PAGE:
During the offseason, the Mets identified shortstop as an area they needed to upgrade. Instead of upgrading, they went into the 2014 season with the same two players they used there in 2013 – Ruben Tejada and Omar Quintanilla. Tejada, the starter, is hitting .194 with a sub-300 on base percentage. He’s also looked rather clueless at the plate – often staring at third-strike fastballs that cut the heart of the plate.
There were many reasons why the Mets failed to upgrade shortstop before the season. Among them was Scott Boras’ price for free agent Stephen Drew (that remains absurd).
The Mets were also mentioned as possible trade partners for both Arizona and Seattle, who have extra shortstops. With the season underway and Tejada continuing to struggle, the time to upgrade shortstop is now.
The target? Nick Franklin of the Mariners.
Franklin, 23, is currently playing for Triple-A Tacoma.
In 34 at-bats over nine games, Franklin is hitting .412 with a .500 on base percentage. Yes, Franklin plays in the PCL (where offensive numbers are inflated), and 34 at-bats is a small sample size.
However, the switch-hitting Franklin has always been a plus offensive player. What he’s doing so far this season is unsustainable, but it’s the kind of hot streak a player with his tools is capable of at any time.
The Mets reportedly scouted Franklin during spring training in an effort to determine whether he could handle shortstop full time. Most scouts feel that Franklin has above average instincts, and that he would be average or just a tick below average overall at shortstop.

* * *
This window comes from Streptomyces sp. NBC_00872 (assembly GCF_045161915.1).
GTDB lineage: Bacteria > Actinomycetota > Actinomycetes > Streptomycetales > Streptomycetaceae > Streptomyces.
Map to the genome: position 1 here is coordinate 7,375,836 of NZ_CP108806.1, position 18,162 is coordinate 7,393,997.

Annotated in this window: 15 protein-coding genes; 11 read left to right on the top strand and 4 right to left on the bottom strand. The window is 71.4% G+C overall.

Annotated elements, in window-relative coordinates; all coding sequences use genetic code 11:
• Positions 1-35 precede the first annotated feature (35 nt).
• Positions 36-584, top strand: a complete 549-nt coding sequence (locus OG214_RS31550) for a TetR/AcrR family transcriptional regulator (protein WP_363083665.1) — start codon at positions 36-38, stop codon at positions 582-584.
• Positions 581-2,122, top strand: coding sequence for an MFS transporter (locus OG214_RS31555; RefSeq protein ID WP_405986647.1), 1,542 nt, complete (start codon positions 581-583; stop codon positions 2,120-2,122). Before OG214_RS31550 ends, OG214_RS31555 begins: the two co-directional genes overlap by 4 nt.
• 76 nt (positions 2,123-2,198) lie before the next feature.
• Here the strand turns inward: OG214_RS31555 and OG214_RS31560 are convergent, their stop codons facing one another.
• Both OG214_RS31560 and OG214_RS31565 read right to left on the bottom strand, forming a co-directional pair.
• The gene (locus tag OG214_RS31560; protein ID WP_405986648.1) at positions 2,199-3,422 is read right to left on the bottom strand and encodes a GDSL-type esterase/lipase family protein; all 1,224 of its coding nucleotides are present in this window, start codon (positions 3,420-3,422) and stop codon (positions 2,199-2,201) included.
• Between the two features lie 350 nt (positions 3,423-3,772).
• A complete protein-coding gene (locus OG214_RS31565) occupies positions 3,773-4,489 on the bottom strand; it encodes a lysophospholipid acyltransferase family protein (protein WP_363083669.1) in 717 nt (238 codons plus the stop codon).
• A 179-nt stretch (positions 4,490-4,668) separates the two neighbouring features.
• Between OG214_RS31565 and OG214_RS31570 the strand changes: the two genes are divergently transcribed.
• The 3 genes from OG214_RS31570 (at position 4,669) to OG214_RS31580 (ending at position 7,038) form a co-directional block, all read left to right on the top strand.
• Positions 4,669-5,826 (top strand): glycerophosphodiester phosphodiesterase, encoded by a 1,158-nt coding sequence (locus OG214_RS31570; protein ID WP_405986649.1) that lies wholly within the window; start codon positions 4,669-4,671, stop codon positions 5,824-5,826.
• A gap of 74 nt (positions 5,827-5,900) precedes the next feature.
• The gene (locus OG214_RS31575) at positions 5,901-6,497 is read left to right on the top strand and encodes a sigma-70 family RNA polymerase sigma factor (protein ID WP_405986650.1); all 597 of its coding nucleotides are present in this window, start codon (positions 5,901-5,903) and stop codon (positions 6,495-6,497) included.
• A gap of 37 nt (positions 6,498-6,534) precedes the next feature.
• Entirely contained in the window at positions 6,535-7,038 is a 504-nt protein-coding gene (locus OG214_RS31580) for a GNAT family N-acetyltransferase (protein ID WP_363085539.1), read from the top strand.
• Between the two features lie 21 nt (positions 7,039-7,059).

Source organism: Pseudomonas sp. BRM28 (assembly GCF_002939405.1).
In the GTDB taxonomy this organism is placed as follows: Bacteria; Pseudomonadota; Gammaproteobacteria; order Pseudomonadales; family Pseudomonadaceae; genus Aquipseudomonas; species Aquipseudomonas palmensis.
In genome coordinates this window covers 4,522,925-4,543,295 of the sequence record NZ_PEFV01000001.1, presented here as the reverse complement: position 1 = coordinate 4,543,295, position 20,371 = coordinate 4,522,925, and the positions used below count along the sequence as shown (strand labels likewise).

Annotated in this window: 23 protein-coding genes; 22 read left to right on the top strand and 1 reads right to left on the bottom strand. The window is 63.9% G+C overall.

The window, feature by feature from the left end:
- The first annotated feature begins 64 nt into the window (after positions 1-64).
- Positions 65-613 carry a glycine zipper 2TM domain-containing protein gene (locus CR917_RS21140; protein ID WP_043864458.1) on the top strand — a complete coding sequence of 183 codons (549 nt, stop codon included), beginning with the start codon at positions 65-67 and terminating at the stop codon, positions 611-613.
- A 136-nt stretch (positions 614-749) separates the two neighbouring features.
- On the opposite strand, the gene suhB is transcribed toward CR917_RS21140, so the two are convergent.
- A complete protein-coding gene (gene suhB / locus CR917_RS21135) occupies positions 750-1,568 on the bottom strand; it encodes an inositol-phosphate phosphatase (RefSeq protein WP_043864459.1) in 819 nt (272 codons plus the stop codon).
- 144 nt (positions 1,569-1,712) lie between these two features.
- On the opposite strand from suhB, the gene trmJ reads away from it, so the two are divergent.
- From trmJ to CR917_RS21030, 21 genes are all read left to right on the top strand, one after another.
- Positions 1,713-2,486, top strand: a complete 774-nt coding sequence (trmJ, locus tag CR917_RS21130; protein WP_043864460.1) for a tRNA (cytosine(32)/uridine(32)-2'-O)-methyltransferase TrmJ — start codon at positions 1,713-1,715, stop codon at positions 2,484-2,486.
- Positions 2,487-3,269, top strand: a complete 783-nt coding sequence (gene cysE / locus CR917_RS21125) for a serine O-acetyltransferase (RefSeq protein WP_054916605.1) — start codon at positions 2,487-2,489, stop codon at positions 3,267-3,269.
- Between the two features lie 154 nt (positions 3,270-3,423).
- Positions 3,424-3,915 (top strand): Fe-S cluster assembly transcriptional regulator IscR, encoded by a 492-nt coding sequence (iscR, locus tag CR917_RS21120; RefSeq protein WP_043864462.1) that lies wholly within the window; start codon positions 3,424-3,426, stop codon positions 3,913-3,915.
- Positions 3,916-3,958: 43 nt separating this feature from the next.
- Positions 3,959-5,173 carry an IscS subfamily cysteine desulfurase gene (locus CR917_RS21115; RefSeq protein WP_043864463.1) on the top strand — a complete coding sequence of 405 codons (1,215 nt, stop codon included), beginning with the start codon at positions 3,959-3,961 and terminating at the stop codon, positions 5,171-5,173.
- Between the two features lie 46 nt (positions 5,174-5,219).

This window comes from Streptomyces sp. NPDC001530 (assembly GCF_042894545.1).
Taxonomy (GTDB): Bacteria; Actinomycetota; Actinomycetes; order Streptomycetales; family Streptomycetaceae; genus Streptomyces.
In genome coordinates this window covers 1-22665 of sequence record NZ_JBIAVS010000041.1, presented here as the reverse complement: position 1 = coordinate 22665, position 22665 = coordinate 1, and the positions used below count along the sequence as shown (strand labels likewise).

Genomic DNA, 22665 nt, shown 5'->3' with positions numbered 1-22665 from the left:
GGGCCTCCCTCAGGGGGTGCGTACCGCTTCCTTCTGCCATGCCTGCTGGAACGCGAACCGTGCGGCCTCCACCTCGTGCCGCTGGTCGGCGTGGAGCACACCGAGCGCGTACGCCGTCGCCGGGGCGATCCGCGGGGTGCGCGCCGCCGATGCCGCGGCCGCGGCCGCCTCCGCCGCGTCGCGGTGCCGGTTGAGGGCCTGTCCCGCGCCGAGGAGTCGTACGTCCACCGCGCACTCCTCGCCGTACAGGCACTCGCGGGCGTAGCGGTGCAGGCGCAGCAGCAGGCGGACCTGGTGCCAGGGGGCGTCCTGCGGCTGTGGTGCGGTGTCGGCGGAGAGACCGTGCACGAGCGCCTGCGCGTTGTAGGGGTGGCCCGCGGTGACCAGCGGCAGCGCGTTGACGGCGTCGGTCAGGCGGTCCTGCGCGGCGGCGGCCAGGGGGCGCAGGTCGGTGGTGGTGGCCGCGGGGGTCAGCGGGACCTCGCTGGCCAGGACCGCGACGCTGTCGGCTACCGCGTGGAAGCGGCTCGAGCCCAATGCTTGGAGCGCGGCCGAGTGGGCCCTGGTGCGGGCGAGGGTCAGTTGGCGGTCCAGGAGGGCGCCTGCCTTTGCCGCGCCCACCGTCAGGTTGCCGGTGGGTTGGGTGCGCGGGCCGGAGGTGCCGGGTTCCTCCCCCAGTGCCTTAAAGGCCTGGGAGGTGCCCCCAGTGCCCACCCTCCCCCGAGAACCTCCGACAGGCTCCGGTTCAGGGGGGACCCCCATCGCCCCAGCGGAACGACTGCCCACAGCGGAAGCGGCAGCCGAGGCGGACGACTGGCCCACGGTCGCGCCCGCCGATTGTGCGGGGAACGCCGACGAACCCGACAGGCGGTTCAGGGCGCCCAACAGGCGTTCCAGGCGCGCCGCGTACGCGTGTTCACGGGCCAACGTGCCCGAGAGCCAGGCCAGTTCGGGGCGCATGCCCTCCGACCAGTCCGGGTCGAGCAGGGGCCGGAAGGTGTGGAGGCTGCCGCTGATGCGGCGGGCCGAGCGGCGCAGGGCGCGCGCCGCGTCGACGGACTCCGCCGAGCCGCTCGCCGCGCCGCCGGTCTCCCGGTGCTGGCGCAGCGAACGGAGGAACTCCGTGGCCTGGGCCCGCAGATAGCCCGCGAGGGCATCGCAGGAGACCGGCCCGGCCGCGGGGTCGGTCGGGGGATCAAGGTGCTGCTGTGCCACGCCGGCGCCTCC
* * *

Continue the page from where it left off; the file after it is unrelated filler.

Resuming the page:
In addition to the Mets needing a shortstop and an offensive jolt, they’re also about to face a decision of sorts when Chris Young returns from the disabled list – likely in four days.
While most view Juan Lagares in center field every day as a wise, rational decision that won’t take much thinking at all, manager Terry Collins‘ infatuation with the sub-par Eric Young, Jr. is concerning. General manager Sandy Alderson could step in if it comes to it and mandate that Lagares starts, but it would be easier to provide Collins with an alternative at leadoff. Nick Franklin could be that guy.
As it was noted during the offseason, Franklin would fill two glaring needs – shortstop and leadoff. The question remains what it would cost to acquire him.
The Mariners are reportedly interested in young, inexpensive starting pitching, which the Mets have in droves.
The Mets would likely be able to pry Franklin away with Rafael Montero (who has been excelling thus far in Triple-A Las Vegas). Another option is dangling Dillon Gee – an already established big league starter who has less upside than Montero. The Mets could also try to create a package around Jacob deGrom and a sweetener.
While many will be opposed to parting with Montero, the fact remains that if you want to trade for a young, switch-hitting shortstop who hits for both average and power, it’s going to cost something in return that it pains you to part with. Dealing Montero would indeed be painful, but the return of Franklin would likely ease that pain.